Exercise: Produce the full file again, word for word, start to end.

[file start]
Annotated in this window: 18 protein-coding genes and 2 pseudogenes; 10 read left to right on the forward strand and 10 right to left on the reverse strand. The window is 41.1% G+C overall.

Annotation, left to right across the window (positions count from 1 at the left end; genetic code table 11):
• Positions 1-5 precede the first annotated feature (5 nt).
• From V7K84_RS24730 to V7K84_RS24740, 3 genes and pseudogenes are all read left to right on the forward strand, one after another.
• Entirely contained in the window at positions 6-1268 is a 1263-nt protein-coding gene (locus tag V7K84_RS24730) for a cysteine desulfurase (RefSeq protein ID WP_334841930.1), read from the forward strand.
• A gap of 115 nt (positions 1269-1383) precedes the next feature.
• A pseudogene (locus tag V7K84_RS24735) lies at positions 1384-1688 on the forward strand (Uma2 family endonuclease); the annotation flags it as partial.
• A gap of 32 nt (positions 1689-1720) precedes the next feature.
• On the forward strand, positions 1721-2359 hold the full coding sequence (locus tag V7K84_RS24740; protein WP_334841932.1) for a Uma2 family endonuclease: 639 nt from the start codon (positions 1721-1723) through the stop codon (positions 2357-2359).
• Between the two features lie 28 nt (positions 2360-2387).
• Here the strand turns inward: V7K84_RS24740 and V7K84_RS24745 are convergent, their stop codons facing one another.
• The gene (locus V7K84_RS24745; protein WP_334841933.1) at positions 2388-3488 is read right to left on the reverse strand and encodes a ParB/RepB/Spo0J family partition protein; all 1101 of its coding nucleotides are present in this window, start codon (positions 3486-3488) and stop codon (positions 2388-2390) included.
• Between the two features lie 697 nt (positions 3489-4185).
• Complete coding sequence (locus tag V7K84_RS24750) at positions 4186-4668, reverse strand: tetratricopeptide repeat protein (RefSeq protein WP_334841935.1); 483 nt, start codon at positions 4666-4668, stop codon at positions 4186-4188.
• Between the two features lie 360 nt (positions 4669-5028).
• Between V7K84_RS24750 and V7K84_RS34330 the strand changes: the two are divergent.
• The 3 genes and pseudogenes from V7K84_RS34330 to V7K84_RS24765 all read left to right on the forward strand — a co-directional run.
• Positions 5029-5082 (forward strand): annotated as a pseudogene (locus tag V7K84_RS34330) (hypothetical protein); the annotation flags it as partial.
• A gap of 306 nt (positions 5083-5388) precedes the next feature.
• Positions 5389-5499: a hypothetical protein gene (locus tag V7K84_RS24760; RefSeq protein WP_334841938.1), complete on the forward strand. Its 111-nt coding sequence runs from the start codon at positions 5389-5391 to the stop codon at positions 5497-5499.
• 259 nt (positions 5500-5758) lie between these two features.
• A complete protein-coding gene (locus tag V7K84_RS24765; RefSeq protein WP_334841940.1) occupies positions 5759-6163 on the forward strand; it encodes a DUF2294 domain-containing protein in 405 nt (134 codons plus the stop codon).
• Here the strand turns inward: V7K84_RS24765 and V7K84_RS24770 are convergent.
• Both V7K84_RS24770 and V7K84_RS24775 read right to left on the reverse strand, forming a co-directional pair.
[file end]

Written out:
Annotated in this window: 18 protein-coding genes and 2 pseudogenes; 10 read left to right on the forward strand and 10 right to left on the reverse strand. The window is 41.1% G+C overall.

Annotation, left to right across the window (positions count from 1 at the left end; genetic code table 11):
• Positions 1-5 precede the first annotated feature (5 nt).
• From V7K84_RS24730 to V7K84_RS24740, 3 genes and pseudogenes are all read left to right on the forward strand, one after another.
• Entirely contained in the window at positions 6-1268 is a 1263-nt protein-coding gene (locus tag V7K84_RS24730) for a cysteine desulfurase (RefSeq protein ID WP_334841930.1), read from the forward strand.
• A gap of 115 nt (positions 1269-1383) precedes the next feature.
• A pseudogene (locus tag V7K84_RS24735) lies at positions 1384-1688 on the forward strand (Uma2 family endonuclease); the annotation flags it as partial.
• A gap of 32 nt (positions 1689-1720) precedes the next feature.
• On the forward strand, positions 1721-2359 hold the full coding sequence (locus tag V7K84_RS24740; protein WP_334841932.1) for a Uma2 family endonuclease: 639 nt from the start codon (positions 1721-1723) through the stop codon (positions 2357-2359).
• Between the two features lie 28 nt (positions 2360-2387).
• Here the strand turns inward: V7K84_RS24740 and V7K84_RS24745 are convergent, their stop codons facing one another.
• The gene (locus V7K84_RS24745; protein WP_334841933.1) at positions 2388-3488 is read right to left on the reverse strand and encodes a ParB/RepB/Spo0J family partition protein; all 1101 of its coding nucleotides are present in this window, start codon (positions 3486-3488) and stop codon (positions 2388-2390) included.
• Between the two features lie 697 nt (positions 3489-4185).
• Complete coding sequence (locus tag V7K84_RS24750) at positions 4186-4668, reverse strand: tetratricopeptide repeat protein (RefSeq protein WP_334841935.1); 483 nt, start codon at positions 4666-4668, stop codon at positions 4186-4188.
• Between the two features lie 360 nt (positions 4669-5028).
• Between V7K84_RS24750 and V7K84_RS34330 the strand changes: the two are divergent.
• The 3 genes and pseudogenes from V7K84_RS34330 to V7K84_RS24765 all read left to right on the forward strand — a co-directional run.
• Positions 5029-5082 (forward strand): annotated as a pseudogene (locus tag V7K84_RS34330) (hypothetical protein); the annotation flags it as partial.
• A gap of 306 nt (positions 5083-5388) precedes the next feature.
• Positions 5389-5499: a hypothetical protein gene (locus tag V7K84_RS24760; RefSeq protein WP_334841938.1), complete on the forward strand. Its 111-nt coding sequence runs from the start codon at positions 5389-5391 to the stop codon at positions 5497-5499.
• 259 nt (positions 5500-5758) lie between these two features.
• A complete protein-coding gene (locus tag V7K84_RS24765; RefSeq protein WP_334841940.1) occupies positions 5759-6163 on the forward strand; it encodes a DUF2294 domain-containing protein in 405 nt (134 codons plus the stop codon).
• Here the strand turns inward: V7K84_RS24765 and V7K84_RS24770 are convergent.
• Both V7K84_RS24770 and V7K84_RS24775 read right to left on the reverse strand, forming a co-directional pair.